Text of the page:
Punch And Judy is a typical scene by L. S. Lowry from 1943, showing a mass of people from all walks of life going about their daily business. As with many of the artist’s works, this scene is depicted in simple colours. Lowry often claimed to use just five colours in his paintings, vermillion, ivory black, Prussian blue, yellow ochre and flake white.
As implied by the print’s title, the background of this scene shows crowds of people gathering to watch the traditional British puppet show ‘Punch and Judy’ that features the characters Mr. Punch and his wife Judy. These puppet booths were iconic features of English seaside resorts and working class leisure time, and so this subject is apt for Lowry in his depiction of working people on their days off in town.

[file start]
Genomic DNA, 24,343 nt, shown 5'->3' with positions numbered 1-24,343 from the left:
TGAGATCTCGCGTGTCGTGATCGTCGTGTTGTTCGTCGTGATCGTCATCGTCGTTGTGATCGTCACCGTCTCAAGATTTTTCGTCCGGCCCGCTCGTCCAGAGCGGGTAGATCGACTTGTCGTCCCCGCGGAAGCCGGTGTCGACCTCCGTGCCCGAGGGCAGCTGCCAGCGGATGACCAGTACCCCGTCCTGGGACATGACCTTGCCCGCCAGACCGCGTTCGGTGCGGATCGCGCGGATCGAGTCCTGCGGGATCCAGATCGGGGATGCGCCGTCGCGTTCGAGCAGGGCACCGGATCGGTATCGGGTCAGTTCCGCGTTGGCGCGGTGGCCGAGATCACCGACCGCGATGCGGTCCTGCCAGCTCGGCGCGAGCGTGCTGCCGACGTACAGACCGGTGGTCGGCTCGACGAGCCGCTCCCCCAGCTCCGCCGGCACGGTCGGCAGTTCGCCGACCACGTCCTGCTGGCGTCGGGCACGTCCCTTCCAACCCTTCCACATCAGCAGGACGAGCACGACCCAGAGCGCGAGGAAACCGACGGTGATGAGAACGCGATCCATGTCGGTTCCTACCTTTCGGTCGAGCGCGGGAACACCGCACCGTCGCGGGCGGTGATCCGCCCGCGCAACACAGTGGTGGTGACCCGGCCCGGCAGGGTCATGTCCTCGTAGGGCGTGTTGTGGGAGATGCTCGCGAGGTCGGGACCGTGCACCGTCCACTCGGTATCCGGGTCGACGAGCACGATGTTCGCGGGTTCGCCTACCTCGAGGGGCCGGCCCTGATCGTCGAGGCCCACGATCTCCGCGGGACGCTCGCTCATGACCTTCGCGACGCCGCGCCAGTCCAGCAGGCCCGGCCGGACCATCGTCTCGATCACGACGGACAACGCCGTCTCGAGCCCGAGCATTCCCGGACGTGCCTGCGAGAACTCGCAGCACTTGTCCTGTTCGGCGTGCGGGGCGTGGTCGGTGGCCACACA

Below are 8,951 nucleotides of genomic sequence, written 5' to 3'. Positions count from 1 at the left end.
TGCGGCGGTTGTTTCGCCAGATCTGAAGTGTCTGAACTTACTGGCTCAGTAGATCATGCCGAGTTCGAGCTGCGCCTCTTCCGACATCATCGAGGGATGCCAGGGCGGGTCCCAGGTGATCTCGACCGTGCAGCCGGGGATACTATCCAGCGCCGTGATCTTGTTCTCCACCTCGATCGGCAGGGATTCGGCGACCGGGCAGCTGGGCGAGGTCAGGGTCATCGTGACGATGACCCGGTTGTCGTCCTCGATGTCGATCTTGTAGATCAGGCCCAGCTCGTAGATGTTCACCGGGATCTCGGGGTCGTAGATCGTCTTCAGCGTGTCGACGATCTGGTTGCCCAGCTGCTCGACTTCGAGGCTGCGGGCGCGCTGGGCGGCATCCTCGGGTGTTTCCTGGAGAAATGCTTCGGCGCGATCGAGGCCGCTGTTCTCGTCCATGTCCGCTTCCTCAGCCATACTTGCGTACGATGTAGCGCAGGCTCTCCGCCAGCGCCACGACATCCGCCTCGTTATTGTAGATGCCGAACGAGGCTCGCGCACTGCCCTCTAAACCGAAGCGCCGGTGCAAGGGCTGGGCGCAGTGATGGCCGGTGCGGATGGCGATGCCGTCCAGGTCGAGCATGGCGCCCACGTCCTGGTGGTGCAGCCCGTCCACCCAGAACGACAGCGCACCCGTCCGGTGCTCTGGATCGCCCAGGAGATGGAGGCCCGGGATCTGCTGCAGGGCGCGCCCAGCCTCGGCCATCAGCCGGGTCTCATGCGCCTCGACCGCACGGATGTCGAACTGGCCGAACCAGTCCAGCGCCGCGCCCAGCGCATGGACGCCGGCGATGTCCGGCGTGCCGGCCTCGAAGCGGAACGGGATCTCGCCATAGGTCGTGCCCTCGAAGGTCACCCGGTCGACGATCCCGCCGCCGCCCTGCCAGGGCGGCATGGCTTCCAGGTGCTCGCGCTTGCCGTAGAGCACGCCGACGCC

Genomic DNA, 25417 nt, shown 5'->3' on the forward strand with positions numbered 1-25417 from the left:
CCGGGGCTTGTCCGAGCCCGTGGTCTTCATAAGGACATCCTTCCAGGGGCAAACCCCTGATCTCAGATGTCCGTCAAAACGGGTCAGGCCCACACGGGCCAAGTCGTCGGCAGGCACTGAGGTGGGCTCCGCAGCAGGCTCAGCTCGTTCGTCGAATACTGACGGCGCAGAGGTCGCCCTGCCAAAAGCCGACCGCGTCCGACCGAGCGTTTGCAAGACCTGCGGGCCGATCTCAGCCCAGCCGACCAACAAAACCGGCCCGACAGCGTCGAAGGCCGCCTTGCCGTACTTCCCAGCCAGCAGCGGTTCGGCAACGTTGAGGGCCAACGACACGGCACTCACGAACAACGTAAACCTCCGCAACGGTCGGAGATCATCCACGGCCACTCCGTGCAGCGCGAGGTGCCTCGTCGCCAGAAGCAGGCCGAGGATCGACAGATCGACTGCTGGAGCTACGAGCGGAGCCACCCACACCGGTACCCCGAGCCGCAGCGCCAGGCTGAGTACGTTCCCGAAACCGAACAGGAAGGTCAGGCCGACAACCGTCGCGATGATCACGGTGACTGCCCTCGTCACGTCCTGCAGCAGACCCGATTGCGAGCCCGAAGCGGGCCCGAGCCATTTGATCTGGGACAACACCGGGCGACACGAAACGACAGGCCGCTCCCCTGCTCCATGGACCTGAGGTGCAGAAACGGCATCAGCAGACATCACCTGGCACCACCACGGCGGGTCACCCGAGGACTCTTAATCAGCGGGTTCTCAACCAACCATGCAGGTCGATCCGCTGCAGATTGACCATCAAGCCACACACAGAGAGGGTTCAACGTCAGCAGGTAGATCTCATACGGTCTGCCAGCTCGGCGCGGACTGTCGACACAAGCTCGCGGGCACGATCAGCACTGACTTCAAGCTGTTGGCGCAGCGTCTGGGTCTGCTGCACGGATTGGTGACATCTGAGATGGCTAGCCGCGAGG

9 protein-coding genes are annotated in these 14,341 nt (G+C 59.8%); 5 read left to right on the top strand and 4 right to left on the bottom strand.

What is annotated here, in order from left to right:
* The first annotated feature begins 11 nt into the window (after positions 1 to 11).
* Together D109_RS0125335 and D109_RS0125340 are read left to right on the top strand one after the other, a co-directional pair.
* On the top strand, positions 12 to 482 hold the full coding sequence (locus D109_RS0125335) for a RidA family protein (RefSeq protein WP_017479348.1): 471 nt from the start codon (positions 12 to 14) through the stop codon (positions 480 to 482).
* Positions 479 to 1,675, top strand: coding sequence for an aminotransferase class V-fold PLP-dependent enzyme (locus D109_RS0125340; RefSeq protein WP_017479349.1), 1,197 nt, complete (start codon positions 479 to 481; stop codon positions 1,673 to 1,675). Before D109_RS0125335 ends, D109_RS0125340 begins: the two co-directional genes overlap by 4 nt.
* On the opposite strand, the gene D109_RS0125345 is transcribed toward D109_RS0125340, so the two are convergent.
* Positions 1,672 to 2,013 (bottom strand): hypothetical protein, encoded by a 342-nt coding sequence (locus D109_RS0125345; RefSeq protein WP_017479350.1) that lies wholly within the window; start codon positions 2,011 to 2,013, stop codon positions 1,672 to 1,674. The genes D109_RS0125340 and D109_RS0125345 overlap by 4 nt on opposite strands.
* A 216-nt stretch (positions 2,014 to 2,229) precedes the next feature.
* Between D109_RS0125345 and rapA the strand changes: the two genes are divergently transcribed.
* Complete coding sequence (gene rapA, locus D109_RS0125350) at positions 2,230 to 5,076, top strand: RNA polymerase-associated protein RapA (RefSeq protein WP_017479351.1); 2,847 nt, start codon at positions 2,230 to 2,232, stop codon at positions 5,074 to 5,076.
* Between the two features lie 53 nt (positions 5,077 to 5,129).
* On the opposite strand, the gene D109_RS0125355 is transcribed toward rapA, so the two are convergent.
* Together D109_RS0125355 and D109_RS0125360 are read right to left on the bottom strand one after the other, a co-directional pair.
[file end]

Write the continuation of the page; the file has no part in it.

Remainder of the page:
The composition is crammed full of people, providing the print with the frenetic energy of city life. Despite the busy, swarm of people that creates a sense of bustle to the image, like many of Lowry’s works there is a solemn and lonely element to this print. The figures, though in close proximity to one another, seem isolated from one another and from the viewer who looks to the bustling crowd from an elevated distance.